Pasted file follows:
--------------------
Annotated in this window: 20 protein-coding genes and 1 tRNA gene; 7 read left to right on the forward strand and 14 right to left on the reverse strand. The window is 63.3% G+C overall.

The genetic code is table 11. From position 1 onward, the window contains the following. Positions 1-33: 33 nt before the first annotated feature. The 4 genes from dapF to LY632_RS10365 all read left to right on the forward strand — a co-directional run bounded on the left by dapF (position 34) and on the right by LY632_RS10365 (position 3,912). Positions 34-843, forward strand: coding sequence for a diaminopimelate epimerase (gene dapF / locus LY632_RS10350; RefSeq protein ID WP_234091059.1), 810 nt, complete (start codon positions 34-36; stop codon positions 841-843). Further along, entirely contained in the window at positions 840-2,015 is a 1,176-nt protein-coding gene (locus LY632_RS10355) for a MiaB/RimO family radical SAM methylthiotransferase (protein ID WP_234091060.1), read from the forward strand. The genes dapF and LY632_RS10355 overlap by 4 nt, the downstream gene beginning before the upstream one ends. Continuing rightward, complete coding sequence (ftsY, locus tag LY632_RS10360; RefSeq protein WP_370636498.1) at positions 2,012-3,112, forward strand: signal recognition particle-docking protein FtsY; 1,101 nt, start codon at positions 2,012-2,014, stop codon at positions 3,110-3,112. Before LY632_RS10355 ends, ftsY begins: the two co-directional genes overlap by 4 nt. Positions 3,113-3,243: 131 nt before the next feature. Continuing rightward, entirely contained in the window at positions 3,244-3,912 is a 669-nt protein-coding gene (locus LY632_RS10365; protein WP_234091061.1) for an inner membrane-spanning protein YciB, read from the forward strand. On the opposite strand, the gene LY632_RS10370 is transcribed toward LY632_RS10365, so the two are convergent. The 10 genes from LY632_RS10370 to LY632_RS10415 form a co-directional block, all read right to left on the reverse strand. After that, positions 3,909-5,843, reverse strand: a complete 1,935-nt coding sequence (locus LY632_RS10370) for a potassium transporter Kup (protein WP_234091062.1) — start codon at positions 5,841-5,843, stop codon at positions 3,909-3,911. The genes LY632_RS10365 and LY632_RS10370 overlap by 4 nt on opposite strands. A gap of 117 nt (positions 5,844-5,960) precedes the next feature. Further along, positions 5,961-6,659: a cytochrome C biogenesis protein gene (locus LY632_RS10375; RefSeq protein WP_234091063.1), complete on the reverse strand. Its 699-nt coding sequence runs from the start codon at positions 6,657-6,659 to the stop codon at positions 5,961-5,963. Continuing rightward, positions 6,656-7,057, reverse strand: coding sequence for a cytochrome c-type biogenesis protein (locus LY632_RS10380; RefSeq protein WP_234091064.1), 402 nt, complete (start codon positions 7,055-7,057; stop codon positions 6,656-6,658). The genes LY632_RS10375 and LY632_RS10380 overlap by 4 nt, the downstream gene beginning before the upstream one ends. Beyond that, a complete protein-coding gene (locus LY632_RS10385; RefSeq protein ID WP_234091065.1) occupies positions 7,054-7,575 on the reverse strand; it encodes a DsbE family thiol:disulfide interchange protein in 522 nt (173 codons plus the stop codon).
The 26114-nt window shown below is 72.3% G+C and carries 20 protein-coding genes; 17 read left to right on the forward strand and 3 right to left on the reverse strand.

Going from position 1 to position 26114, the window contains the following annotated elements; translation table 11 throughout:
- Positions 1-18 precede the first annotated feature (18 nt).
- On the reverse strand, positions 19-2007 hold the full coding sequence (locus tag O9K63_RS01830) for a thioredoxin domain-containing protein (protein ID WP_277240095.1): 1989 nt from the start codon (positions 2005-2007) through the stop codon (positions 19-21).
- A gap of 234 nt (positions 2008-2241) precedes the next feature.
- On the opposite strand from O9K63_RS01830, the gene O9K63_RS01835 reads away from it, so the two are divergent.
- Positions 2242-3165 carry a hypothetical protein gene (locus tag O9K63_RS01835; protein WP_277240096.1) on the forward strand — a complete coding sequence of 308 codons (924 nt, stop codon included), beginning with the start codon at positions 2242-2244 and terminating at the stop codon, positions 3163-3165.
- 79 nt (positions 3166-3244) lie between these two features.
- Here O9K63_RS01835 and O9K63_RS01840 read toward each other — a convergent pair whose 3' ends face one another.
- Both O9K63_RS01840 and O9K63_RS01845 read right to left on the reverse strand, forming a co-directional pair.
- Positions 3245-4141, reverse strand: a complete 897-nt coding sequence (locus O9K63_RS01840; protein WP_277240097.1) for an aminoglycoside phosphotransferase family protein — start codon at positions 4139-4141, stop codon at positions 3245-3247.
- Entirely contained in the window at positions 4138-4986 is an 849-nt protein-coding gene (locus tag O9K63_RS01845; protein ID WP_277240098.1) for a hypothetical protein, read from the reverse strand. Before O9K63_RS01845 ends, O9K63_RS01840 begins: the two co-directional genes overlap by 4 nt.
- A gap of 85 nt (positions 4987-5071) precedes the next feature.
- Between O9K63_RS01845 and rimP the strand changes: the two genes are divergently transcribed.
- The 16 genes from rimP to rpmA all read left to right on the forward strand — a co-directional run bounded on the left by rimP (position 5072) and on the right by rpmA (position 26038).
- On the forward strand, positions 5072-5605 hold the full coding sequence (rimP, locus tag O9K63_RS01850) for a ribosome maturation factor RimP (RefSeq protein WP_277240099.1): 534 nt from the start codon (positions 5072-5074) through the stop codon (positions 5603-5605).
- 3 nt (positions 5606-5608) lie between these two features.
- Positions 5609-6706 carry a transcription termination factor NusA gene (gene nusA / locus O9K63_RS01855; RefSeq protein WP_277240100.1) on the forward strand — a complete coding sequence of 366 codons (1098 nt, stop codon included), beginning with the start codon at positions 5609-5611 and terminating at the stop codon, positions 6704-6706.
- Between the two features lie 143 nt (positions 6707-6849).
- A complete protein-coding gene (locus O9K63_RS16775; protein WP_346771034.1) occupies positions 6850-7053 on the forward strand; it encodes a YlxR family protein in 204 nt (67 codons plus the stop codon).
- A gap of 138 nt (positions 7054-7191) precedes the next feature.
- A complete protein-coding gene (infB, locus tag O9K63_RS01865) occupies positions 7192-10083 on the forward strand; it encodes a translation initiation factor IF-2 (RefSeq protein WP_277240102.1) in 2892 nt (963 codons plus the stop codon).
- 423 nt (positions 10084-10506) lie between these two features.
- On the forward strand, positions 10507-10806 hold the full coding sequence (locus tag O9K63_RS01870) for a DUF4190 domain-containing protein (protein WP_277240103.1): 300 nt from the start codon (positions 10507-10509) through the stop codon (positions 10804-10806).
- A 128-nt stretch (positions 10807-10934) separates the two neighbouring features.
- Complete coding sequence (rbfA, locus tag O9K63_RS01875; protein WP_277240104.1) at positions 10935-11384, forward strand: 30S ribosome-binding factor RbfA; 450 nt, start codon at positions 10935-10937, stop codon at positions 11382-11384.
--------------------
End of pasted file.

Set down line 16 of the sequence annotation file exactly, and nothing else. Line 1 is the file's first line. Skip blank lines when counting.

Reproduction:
- Between O9K63_RS01845 and rimP the strand changes: the two genes are divergently transcribed.